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The mode of living which he followed personally was in no wise better than that of his associates. He refrained always from overeating and from heavy drinking. Sleep he treated, not as a master, but as governed at all times by what he had to do; and such was his attitude towards heat and cold that he alone was able to make good use of the different seasons; and in his tent, which was in the midst of his soldiers, he had no better bed than anybody else. 1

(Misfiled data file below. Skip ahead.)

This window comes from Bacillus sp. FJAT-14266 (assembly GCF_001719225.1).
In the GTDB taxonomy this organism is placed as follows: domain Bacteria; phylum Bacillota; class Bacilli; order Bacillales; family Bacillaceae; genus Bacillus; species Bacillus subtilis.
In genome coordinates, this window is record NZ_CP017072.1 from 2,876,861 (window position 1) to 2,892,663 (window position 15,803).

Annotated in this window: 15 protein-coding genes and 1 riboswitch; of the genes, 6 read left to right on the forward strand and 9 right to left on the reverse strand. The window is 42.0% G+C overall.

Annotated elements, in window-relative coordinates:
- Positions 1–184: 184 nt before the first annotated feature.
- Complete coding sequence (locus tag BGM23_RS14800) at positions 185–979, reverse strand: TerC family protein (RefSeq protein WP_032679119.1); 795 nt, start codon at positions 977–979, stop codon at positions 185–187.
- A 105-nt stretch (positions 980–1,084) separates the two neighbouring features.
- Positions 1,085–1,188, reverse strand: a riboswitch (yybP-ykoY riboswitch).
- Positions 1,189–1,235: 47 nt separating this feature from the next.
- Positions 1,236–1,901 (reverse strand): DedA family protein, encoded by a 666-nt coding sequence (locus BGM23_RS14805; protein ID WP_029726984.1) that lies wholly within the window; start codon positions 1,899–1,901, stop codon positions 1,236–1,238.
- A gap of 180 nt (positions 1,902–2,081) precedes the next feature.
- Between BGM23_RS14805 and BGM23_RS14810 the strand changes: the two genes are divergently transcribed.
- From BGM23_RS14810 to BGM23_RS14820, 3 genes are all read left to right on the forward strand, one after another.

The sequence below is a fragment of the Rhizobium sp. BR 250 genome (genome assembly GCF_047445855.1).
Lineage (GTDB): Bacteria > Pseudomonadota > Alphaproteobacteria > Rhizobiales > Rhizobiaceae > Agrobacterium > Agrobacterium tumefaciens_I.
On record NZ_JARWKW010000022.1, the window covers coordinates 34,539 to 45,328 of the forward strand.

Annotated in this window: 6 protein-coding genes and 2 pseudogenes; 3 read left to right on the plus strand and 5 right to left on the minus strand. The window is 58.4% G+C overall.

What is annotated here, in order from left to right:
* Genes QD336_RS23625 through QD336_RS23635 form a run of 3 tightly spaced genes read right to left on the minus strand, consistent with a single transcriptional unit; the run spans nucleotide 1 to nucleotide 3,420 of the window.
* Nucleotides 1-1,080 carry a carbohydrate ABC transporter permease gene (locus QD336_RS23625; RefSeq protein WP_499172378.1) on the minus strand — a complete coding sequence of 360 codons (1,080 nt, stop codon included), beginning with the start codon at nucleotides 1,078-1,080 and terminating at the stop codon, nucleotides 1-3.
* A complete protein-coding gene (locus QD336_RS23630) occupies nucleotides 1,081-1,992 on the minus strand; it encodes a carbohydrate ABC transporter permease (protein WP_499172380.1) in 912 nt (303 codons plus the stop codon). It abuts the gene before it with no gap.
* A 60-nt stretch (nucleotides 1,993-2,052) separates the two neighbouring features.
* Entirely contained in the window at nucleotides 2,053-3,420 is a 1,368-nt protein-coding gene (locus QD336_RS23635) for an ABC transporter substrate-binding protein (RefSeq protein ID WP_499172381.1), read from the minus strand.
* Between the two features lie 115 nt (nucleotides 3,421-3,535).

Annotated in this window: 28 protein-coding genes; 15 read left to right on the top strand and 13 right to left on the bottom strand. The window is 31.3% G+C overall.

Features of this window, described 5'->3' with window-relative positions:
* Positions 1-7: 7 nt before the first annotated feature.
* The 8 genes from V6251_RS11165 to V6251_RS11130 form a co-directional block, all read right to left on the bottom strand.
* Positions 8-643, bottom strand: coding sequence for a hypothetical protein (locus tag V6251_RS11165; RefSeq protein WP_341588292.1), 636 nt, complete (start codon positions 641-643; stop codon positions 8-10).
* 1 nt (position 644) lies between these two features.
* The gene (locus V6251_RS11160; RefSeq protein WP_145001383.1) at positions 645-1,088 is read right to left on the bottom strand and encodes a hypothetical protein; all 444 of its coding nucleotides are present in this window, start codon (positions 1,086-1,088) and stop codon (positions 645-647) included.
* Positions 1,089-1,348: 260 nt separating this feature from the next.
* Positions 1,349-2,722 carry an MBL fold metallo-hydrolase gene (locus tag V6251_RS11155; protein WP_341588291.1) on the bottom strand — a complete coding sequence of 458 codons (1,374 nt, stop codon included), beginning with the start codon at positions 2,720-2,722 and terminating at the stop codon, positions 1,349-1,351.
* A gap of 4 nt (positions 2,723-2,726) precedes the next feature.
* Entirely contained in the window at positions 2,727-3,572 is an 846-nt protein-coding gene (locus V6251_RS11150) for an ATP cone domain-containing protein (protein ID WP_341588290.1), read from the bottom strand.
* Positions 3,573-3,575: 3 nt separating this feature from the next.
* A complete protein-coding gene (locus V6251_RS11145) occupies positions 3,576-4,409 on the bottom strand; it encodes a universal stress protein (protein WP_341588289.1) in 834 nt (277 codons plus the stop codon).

1 Cf. Plutarch's Life of Agesilaus, chap. xiv. (603); Xenophon, Agesilaus, 5. 2-3, and 9. 5; Cornelius Nepos, xvii., Agesilaus, 5. 2.

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